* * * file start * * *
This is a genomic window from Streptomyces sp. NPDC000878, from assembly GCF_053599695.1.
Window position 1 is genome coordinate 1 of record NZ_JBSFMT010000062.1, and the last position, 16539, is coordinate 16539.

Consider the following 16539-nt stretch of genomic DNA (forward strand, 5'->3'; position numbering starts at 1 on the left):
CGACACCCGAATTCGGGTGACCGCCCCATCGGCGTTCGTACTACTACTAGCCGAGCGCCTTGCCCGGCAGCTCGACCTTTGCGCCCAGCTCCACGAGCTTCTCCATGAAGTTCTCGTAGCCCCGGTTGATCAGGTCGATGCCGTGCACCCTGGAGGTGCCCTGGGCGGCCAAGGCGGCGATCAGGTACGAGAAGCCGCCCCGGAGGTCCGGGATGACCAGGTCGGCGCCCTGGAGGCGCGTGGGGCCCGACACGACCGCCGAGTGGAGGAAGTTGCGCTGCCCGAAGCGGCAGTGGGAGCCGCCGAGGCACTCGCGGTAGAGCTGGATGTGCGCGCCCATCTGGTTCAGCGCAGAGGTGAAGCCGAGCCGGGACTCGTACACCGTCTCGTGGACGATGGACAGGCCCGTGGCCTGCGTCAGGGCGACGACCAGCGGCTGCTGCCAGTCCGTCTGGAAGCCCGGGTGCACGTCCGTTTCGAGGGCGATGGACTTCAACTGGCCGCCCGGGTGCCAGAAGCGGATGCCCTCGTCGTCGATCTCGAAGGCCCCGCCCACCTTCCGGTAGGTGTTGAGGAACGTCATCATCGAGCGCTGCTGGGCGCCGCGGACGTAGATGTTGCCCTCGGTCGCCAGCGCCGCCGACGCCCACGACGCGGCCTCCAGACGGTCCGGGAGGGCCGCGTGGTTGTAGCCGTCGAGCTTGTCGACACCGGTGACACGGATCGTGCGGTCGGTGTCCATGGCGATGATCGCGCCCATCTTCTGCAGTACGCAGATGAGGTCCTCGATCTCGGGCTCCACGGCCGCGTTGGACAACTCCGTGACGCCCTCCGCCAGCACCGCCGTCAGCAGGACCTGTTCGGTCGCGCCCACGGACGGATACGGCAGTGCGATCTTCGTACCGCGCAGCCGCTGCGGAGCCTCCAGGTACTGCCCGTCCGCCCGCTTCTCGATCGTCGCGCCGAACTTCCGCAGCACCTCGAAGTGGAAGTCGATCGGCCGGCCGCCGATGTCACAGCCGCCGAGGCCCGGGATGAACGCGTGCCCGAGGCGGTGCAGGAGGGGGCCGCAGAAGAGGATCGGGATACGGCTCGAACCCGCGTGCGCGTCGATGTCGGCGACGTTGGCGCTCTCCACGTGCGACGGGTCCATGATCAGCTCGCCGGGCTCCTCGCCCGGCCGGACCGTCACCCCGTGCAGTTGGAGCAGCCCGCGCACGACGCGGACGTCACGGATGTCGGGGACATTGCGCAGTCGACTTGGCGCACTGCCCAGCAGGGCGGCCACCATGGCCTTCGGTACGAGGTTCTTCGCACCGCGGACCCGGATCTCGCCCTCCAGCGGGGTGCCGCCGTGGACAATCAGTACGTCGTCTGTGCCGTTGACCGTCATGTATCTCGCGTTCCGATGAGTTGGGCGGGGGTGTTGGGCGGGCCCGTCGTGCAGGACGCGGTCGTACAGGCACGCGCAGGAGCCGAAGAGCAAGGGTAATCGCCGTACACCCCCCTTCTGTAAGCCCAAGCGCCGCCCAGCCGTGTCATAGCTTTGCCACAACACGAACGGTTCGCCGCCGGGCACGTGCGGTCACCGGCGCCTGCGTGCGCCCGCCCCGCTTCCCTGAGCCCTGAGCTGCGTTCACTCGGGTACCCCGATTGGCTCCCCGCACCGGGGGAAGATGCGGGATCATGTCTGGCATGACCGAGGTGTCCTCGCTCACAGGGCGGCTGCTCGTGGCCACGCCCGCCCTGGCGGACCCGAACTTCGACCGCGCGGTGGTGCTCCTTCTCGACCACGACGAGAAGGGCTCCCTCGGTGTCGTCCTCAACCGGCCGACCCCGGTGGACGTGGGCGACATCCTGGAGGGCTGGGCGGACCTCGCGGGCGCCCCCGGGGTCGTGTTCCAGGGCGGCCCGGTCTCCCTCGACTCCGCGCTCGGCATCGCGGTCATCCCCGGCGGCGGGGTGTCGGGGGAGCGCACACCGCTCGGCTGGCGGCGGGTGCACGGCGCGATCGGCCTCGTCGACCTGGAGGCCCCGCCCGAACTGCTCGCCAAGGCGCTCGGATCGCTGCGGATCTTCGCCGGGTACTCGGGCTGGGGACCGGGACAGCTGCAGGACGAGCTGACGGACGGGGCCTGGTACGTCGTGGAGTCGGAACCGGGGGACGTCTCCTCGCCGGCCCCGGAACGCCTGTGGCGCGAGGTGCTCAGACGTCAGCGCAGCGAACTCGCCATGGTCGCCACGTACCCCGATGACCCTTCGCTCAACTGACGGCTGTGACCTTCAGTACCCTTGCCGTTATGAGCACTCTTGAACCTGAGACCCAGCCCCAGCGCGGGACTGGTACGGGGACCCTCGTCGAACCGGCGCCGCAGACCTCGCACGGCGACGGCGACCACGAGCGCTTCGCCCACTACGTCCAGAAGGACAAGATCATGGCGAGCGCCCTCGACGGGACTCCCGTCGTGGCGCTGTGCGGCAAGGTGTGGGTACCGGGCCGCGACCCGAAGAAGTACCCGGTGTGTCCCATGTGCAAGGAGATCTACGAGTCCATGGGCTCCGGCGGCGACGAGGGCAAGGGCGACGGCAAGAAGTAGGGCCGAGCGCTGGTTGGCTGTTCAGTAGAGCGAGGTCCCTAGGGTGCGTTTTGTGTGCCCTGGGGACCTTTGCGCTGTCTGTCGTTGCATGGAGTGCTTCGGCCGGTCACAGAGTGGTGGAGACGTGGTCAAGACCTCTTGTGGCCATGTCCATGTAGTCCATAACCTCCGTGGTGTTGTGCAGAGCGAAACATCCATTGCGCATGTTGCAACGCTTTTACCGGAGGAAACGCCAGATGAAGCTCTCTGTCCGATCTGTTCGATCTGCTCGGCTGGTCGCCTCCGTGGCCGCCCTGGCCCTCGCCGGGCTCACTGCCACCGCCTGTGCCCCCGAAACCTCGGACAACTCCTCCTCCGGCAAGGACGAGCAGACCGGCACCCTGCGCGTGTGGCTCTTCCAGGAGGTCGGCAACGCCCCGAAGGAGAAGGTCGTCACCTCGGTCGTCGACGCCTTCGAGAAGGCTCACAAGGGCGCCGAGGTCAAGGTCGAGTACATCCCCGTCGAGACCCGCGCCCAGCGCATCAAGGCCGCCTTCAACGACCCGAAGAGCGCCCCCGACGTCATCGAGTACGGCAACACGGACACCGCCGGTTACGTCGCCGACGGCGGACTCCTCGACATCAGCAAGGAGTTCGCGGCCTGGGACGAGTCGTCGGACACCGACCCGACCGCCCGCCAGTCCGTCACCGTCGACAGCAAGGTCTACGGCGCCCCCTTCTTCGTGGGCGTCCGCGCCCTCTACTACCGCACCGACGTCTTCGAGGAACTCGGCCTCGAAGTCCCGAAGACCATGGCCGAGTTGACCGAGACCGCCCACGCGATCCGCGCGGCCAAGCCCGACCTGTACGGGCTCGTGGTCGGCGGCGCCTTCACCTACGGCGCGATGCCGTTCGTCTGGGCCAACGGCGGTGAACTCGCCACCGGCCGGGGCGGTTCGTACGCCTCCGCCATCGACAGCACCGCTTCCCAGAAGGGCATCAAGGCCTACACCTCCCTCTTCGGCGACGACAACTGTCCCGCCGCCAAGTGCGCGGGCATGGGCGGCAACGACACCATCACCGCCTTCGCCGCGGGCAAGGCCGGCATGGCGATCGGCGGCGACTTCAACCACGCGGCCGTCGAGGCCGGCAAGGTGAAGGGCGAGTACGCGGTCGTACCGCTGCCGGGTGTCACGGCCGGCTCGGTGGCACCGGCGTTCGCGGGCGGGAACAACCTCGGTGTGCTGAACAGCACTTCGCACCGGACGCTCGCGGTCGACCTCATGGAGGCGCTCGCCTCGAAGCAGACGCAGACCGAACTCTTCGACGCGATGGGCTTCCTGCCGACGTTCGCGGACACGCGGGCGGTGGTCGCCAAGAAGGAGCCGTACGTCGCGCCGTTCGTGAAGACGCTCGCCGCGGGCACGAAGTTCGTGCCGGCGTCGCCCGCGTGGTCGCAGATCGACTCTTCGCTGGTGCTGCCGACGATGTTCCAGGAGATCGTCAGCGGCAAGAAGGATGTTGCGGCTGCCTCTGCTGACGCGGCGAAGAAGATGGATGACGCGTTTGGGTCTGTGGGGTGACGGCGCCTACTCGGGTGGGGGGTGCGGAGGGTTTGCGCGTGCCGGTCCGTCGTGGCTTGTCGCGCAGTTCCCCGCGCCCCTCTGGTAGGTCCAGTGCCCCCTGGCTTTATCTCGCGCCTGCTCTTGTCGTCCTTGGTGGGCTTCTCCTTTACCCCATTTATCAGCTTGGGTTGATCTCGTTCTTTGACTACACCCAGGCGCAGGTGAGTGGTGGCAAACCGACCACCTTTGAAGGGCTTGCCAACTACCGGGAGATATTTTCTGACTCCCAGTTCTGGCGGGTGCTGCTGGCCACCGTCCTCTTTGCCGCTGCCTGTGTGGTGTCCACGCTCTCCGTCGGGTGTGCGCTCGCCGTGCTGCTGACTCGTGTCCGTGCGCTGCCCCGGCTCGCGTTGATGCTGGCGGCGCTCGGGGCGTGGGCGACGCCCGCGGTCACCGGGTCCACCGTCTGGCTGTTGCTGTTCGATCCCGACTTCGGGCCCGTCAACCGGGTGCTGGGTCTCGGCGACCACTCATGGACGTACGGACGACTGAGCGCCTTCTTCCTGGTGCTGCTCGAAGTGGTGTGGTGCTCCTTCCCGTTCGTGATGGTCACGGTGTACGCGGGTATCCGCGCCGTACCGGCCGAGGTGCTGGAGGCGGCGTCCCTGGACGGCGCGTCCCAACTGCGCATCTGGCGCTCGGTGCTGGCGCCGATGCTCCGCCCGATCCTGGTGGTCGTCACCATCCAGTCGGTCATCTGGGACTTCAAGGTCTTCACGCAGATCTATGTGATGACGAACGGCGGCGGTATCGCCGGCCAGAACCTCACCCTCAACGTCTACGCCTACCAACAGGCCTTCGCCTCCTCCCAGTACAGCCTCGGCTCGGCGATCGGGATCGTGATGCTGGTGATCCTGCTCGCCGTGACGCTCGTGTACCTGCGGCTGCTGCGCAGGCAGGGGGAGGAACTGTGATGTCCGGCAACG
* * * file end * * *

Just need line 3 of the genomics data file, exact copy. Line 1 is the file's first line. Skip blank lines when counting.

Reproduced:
Consider the following 16539-nt stretch of genomic DNA (forward strand, 5'->3'; position numbering starts at 1 on the left):